So I am neither dead nor lost in some Tron-like universe, detached from reality. I’m just very busy: a starring role in a musical, an honors thesis, and the day-to-day tasks of tutoring and studying. Still, I apologize for my absence.
That said, I don’t have anything new today. But I figured I could copy-and-paste part of my honor’s project, a memoir that also involves French writer Albert Camus called Coming of Age with Camus. It’s coming along, but still needs work. Call it a peace offering.
Last year I was reading the giving TheGiving Tree by Shel Silverstein to my nephew,
around five at the time. In the book, a tree sacrifices everything for a particular boy who gradually grows into into an old man. First simple things, like leaves, but by the conclusion, the tree is a stump with nothing left to give.
I closed the book, just like my dad did when I was a kid. “Believe it or not,” I said. Henry snuggled next to me with Eddy the Elephant and closed his eyes. The house was quiet, his brothers asleep in bed, his parents downstairs. Then, in the most innocent voice—as if he were asking for a cookie—he asked, “Why do people die?”
“I don’t know,” I said. It hurt to say it, but I couldn’t lie.
And I don’t think I’ll ever know. I may be able to craft a very elegant “I don’t know,” but in the end, that’s all it will be.
Rain clouds loomed outside as I sat across from my spiritual advisor, Br. Robert, in the simple room. “You have to own it,” he said. “You’re an artist. Own it.”
He talked about his early years as a friar. The other friars didn’t think much of his penchant for painting, forcing Br. Robert to sacrifice his own time, money, and space for it. At one point, he even tried to suppress the urge because it interfered so much with his religious duties. Just as Thomas Merton complained about his “double” as a writer pestering him during his early years with the Trappists, Br. Robert struggled with the artist fighting for expression from within.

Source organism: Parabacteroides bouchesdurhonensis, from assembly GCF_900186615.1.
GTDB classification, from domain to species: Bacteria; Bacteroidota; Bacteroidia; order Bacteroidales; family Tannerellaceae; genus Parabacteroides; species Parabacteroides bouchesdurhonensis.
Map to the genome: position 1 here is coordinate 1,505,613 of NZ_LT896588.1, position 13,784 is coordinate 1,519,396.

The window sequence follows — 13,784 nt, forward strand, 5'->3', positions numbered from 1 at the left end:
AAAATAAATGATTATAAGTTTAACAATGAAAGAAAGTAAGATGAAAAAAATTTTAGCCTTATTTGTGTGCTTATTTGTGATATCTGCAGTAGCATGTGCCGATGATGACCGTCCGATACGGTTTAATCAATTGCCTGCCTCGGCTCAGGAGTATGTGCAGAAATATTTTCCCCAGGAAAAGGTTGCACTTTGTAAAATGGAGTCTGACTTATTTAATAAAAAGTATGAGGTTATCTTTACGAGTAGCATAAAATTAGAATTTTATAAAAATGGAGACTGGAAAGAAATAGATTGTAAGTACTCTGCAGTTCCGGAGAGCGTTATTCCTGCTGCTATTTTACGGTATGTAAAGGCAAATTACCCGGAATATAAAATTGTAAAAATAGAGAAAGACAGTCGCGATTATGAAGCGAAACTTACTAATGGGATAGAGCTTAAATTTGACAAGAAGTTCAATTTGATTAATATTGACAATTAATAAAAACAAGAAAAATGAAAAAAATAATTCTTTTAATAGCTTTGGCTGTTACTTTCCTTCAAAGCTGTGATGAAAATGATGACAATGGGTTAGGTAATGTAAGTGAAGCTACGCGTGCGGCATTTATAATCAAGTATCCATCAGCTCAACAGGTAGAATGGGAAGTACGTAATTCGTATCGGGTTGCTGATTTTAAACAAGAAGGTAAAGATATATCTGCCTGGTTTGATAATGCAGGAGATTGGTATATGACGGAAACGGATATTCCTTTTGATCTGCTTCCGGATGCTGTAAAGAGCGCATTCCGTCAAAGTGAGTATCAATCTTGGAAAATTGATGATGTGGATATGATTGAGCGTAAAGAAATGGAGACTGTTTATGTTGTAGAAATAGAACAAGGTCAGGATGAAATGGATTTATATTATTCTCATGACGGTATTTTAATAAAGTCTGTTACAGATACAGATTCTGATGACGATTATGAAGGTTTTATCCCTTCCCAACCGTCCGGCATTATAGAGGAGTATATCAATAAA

When he left the friars–and the Catholic Church for a time–Brother Robert lived on Skid Row, trying to make his work as an artist. He found a deep, resonant calling. Surviving on rice and beans–tuna fish, when he could afford it–he scraped by, but his art taught him his vows better than his stint with the friars. Poverty. Obedience. Chastity. The words clarified as the years wore on.
For Br. Robert, devotion to art proved a devotion to God.
“Own it,” he had said. The words made sense as he said them, but didn’t resonate. As the years has pass, the words Br. Robert and I shared deepen and clarify, like his vows. Tempered and stretched by experience, his wisdom grows. I understand him now.
I haven’t posted in a while. I apologize. Life has a nasty way of putting things we enjoy doing to the edge of our days. But, in any case…
Raindrops slapped the tinted leaves and rolled onto the path, now dyed black by moisture. I kept my hood down, sheltered by leaves, and took in the ruddy hills and open fields, the trees around me sighing with the weight of rain.
The air was wet and subdued, while a rumpled gray spanned the sky, tucked into the horizon like an old blanket. I could feel things slowing down, fall coming, a dimming twilight before winter, the air changing.
I started talking Sunday walks–once per week–after I stopped going to church last fall. The empty ritual and hollow chants didn’t nourish me. I figured a walk in the woods held promise, unbound by the time-soaked labels of the Latin Rite and the Christian cannon.